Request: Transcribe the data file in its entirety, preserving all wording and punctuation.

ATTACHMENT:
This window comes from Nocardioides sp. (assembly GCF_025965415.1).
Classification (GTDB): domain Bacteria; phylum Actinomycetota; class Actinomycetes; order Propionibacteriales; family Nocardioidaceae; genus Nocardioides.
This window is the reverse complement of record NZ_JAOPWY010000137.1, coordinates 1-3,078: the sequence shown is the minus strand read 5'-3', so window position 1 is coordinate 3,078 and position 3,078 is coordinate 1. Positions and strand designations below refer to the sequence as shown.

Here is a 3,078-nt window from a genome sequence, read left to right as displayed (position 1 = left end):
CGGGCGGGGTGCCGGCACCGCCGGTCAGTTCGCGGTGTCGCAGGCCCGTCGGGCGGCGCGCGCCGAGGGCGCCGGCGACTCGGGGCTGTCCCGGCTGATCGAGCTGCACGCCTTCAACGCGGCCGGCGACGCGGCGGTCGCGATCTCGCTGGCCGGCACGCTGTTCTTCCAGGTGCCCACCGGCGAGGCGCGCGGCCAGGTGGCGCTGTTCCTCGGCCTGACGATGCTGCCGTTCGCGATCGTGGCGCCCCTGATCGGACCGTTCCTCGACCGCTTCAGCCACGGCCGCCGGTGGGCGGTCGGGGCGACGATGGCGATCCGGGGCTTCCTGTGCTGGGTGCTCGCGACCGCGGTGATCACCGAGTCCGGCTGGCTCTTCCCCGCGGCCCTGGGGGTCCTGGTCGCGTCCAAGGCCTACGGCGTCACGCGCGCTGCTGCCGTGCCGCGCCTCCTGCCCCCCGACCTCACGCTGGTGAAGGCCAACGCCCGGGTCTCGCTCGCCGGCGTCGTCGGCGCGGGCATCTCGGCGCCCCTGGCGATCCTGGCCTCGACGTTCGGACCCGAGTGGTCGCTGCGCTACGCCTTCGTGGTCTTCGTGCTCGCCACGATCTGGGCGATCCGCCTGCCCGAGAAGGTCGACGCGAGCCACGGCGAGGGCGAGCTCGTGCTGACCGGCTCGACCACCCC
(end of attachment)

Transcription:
This window comes from Nocardioides sp. (assembly GCF_025965415.1).
Classification (GTDB): domain Bacteria; phylum Actinomycetota; class Actinomycetes; order Propionibacteriales; family Nocardioidaceae; genus Nocardioides.
This window is the reverse complement of record NZ_JAOPWY010000137.1, coordinates 1-3,078: the sequence shown is the minus strand read 5'-3', so window position 1 is coordinate 3,078 and position 3,078 is coordinate 1. Positions and strand designations below refer to the sequence as shown.

Here is a 3,078-nt window from a genome sequence, read left to right as displayed (position 1 = left end):
CGGGCGGGGTGCCGGCACCGCCGGTCAGTTCGCGGTGTCGCAGGCCCGTCGGGCGGCGCGCGCCGAGGGCGCCGGCGACTCGGGGCTGTCCCGGCTGATCGAGCTGCACGCCTTCAACGCGGCCGGCGACGCGGCGGTCGCGATCTCGCTGGCCGGCACGCTGTTCTTCCAGGTGCCCACCGGCGAGGCGCGCGGCCAGGTGGCGCTGTTCCTCGGCCTGACGATGCTGCCGTTCGCGATCGTGGCGCCCCTGATCGGACCGTTCCTCGACCGCTTCAGCCACGGCCGCCGGTGGGCGGTCGGGGCGACGATGGCGATCCGGGGCTTCCTGTGCTGGGTGCTCGCGACCGCGGTGATCACCGAGTCCGGCTGGCTCTTCCCCGCGGCCCTGGGGGTCCTGGTCGCGTCCAAGGCCTACGGCGTCACGCGCGCTGCTGCCGTGCCGCGCCTCCTGCCCCCCGACCTCACGCTGGTGAAGGCCAACGCCCGGGTCTCGCTCGCCGGCGTCGTCGGCGCGGGCATCTCGGCGCCCCTGGCGATCCTGGCCTCGACGTTCGGACCCGAGTGGTCGCTGCGCTACGCCTTCGTGGTCTTCGTGCTCGCCACGATCTGGGCGATCCGCCTGCCCGAGAAGGTCGACGCGAGCCACGGCGAGGGCGAGCTCGTGCTGACCGGCTCGACCACCCC